Safety Issues in Computerized Medical Equipment

Safety Issues in Computerized Medical Equipment

D. John Doyle (Cleveland Clinic Foundation, USA)
DOI: 10.4018/978-1-59140-982-3.ch050
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Abstract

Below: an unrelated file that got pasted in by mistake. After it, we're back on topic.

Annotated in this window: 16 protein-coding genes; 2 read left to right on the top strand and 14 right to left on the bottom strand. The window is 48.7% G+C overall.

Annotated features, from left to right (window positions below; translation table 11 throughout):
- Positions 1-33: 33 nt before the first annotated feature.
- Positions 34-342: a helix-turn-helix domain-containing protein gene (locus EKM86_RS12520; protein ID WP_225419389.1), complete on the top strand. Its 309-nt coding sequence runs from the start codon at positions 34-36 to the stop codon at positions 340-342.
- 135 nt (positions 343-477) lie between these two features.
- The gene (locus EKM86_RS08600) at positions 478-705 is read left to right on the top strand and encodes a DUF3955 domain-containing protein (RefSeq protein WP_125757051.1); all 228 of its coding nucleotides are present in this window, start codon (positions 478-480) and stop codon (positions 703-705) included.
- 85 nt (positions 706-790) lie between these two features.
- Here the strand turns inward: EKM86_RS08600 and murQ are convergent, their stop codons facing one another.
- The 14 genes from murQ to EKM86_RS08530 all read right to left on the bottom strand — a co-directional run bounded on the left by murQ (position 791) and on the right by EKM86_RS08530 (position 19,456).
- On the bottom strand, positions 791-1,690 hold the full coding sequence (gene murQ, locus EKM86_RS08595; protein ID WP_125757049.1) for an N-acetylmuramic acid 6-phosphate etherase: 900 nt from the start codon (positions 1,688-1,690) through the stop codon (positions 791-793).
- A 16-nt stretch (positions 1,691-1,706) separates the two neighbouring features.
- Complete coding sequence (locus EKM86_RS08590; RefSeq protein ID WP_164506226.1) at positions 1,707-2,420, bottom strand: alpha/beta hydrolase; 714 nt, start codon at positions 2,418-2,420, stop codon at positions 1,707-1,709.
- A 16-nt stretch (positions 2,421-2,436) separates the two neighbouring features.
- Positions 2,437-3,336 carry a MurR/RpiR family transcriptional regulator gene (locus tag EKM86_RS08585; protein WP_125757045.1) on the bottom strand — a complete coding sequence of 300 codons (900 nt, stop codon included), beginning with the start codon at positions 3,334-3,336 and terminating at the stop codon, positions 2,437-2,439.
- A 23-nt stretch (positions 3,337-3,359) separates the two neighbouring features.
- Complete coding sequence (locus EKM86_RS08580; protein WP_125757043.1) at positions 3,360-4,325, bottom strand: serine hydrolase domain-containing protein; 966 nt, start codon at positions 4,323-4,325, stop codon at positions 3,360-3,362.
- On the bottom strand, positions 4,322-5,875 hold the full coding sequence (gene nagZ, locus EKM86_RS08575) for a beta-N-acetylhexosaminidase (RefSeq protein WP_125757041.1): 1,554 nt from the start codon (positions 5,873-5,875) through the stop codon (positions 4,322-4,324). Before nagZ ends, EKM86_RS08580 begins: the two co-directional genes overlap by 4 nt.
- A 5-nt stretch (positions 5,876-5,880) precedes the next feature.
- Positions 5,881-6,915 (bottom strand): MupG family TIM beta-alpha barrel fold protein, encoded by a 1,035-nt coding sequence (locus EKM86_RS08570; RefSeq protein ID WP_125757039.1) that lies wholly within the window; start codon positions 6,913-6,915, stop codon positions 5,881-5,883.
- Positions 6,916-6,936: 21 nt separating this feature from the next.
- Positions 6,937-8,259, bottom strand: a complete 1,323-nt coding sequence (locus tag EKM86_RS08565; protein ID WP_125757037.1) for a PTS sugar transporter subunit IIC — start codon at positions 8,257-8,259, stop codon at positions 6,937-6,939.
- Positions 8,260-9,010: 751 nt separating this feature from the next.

Computers now are being used increasingly in safety-critical systems like nuclear power plants and aircraft and, as a consequence, have occasionally been involved in deadly mishaps. As microcomputer technology continues to proliferate, computers are also now increasingly being used in medical equipment such as ventilators and pacemakers, sometimes with safety-critical results. This chapter discusses some of the special concerns that arise when computer technology is introduced into medical equipment, using two case studies as examples: the Therac-25 radiation therapy unit and Abbott’s patient controlled analgesia machine. Also discussed are some of the regulations that have been proposed by the (American) Food and Drug Administration (FDA) to help tackle the special problems that can arise when developing software-based medical equipment.

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